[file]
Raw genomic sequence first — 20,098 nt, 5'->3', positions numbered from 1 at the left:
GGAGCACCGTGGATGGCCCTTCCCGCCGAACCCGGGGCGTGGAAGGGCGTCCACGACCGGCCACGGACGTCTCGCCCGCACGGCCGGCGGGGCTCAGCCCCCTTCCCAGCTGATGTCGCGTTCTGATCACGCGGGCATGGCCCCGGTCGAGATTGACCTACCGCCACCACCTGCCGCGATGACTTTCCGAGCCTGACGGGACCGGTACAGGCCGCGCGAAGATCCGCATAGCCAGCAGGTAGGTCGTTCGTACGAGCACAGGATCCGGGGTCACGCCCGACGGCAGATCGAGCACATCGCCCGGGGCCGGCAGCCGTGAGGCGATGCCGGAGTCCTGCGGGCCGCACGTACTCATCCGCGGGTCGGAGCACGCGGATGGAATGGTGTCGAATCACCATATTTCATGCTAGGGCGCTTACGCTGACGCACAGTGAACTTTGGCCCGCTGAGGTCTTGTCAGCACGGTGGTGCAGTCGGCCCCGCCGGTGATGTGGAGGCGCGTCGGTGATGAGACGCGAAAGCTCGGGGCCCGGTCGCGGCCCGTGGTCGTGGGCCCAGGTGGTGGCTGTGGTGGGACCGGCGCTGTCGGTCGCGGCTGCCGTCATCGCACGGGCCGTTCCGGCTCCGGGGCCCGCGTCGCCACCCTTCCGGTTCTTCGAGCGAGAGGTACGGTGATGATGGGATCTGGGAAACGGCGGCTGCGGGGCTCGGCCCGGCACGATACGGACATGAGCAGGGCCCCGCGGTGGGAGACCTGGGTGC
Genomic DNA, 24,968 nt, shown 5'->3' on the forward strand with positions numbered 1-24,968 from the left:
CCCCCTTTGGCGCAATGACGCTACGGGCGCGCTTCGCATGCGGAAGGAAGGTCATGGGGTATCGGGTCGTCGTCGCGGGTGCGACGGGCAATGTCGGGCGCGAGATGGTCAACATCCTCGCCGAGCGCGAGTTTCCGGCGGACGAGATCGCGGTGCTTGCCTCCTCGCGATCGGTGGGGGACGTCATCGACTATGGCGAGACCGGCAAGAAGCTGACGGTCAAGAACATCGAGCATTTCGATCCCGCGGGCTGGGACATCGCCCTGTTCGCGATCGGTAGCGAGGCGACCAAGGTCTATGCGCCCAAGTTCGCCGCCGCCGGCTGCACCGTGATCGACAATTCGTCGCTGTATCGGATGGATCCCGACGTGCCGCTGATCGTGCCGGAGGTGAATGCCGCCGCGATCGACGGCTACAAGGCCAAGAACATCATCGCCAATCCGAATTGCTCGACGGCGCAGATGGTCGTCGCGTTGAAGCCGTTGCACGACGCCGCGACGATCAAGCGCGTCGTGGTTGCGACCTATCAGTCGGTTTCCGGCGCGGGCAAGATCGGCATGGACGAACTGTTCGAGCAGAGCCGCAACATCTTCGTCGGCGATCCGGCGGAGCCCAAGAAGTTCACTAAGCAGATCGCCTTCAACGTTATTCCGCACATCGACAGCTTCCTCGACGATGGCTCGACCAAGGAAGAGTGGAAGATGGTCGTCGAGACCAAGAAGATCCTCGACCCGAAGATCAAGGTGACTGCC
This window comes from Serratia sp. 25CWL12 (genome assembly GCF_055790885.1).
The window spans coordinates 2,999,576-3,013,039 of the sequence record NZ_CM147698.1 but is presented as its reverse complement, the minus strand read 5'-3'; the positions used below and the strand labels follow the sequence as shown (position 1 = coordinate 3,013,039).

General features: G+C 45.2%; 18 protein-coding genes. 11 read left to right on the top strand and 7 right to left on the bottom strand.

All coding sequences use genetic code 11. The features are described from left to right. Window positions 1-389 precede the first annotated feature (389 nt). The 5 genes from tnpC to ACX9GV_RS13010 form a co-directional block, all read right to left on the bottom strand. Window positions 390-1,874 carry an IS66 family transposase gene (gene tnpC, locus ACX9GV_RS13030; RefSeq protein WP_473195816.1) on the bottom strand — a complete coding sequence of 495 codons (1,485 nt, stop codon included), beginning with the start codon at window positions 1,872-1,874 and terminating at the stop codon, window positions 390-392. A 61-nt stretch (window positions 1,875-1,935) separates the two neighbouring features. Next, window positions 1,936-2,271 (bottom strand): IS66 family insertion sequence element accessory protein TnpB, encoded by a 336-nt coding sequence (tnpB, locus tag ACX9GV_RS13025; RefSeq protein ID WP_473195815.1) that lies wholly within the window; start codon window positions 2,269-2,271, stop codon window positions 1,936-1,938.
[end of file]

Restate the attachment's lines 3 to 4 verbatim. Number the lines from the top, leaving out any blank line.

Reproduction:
Genomic DNA, 24,968 nt, shown 5'->3' on the forward strand with positions numbered 1-24,968 from the left:
CCCCCTTTGGCGCAATGACGCTACGGGCGCGCTTCGCATGCGGAAGGAAGGTCATGGGGTATCGGGTCGTCGTCGCGGGTGCGACGGGCAATGTCGGGCGCGAGATGGTCAACATCCTCGCCGAGCGCGAGTTTCCGGCGGACGAGATCGCGGTGCTTGCCTCCTCGCGATCGGTGGGGGACGTCATCGACTATGGCGAGACCGGCAAGAAGCTGACGGTCAAGAACATCGAGCATTTCGATCCCGCGGGCTGGGACATCGCCCTGTTCGCGATCGGTAGCGAGGCGACCAAGGTCTATGCGCCCAAGTTCGCCGCCGCCGGCTGCACCGTGATCGACAATTCGTCGCTGTATCGGATGGATCCCGACGTGCCGCTGATCGTGCCGGAGGTGAATGCCGCCGCGATCGACGGCTACAAGGCCAAGAACATCATCGCCAATCCGAATTGCTCGACGGCGCAGATGGTCGTCGCGTTGAAGCCGTTGCACGACGCCGCGACGATCAAGCGCGTCGTGGTTGCGACCTATCAGTCGGTTTCCGGCGCGGGCAAGATCGGCATGGACGAACTGTTCGAGCAGAGCCGCAACATCTTCGTCGGCGATCCGGCGGAGCCCAAGAAGTTCACTAAGCAGATCGCCTTCAACGTTATTCCGCACATCGACAGCTTCCTCGACGATGGCTCGACCAAGGAAGAGTGGAAGATGGTCGTCGAGACCAAGAAGATCCTCGACCCGAAGATCAAGGTGACTGCC